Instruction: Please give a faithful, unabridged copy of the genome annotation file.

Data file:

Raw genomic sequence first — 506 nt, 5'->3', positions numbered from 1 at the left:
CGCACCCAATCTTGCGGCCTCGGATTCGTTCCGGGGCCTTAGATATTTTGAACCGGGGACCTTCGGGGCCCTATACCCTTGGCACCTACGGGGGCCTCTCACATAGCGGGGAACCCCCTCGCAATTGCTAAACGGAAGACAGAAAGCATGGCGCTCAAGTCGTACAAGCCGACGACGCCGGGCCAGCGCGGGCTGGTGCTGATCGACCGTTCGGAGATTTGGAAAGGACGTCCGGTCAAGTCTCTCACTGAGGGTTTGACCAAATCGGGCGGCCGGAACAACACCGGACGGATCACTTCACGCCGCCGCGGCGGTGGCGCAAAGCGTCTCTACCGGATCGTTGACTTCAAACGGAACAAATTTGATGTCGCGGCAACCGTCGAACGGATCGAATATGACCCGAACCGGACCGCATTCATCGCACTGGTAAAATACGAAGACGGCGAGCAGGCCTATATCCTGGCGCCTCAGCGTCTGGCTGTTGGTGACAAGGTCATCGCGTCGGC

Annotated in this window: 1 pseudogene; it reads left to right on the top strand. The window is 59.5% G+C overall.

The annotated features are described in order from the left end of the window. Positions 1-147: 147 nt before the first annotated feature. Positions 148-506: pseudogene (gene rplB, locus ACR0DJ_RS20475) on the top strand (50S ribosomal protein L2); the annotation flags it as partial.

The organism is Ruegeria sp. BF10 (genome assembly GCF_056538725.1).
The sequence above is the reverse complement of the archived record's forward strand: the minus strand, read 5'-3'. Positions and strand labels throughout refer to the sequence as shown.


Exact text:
Raw genomic sequence first — 506 nt, 5'->3', positions numbered from 1 at the left:
CGCACCCAATCTTGCGGCCTCGGATTCGTTCCGGGGCCTTAGATATTTTGAACCGGGGACCTTCGGGGCCCTATACCCTTGGCACCTACGGGGGCCTCTCACATAGCGGGGAACCCCCTCGCAATTGCTAAACGGAAGACAGAAAGCATGGCGCTCAAGTCGTACAAGCCGACGACGCCGGGCCAGCGCGGGCTGGTGCTGATCGACCGTTCGGAGATTTGGAAAGGACGTCCGGTCAAGTCTCTCACTGAGGGTTTGACCAAATCGGGCGGCCGGAACAACACCGGACGGATCACTTCACGCCGCCGCGGCGGTGGCGCAAAGCGTCTCTACCGGATCGTTGACTTCAAACGGAACAAATTTGATGTCGCGGCAACCGTCGAACGGATCGAATATGACCCGAACCGGACCGCATTCATCGCACTGGTAAAATACGAAGACGGCGAGCAGGCCTATATCCTGGCGCCTCAGCGTCTGGCTGTTGGTGACAAGGTCATCGCGTCGGC

Annotated in this window: 1 pseudogene; it reads left to right on the top strand. The window is 59.5% G+C overall.

The annotated features are described in order from the left end of the window. Positions 1-147: 147 nt before the first annotated feature. Positions 148-506: pseudogene (gene rplB, locus ACR0DJ_RS20475) on the top strand (50S ribosomal protein L2); the annotation flags it as partial.

The organism is Ruegeria sp. BF10 (genome assembly GCF_056538725.1).
The sequence above is the reverse complement of the archived record's forward strand: the minus strand, read 5'-3'. Positions and strand labels throughout refer to the sequence as shown.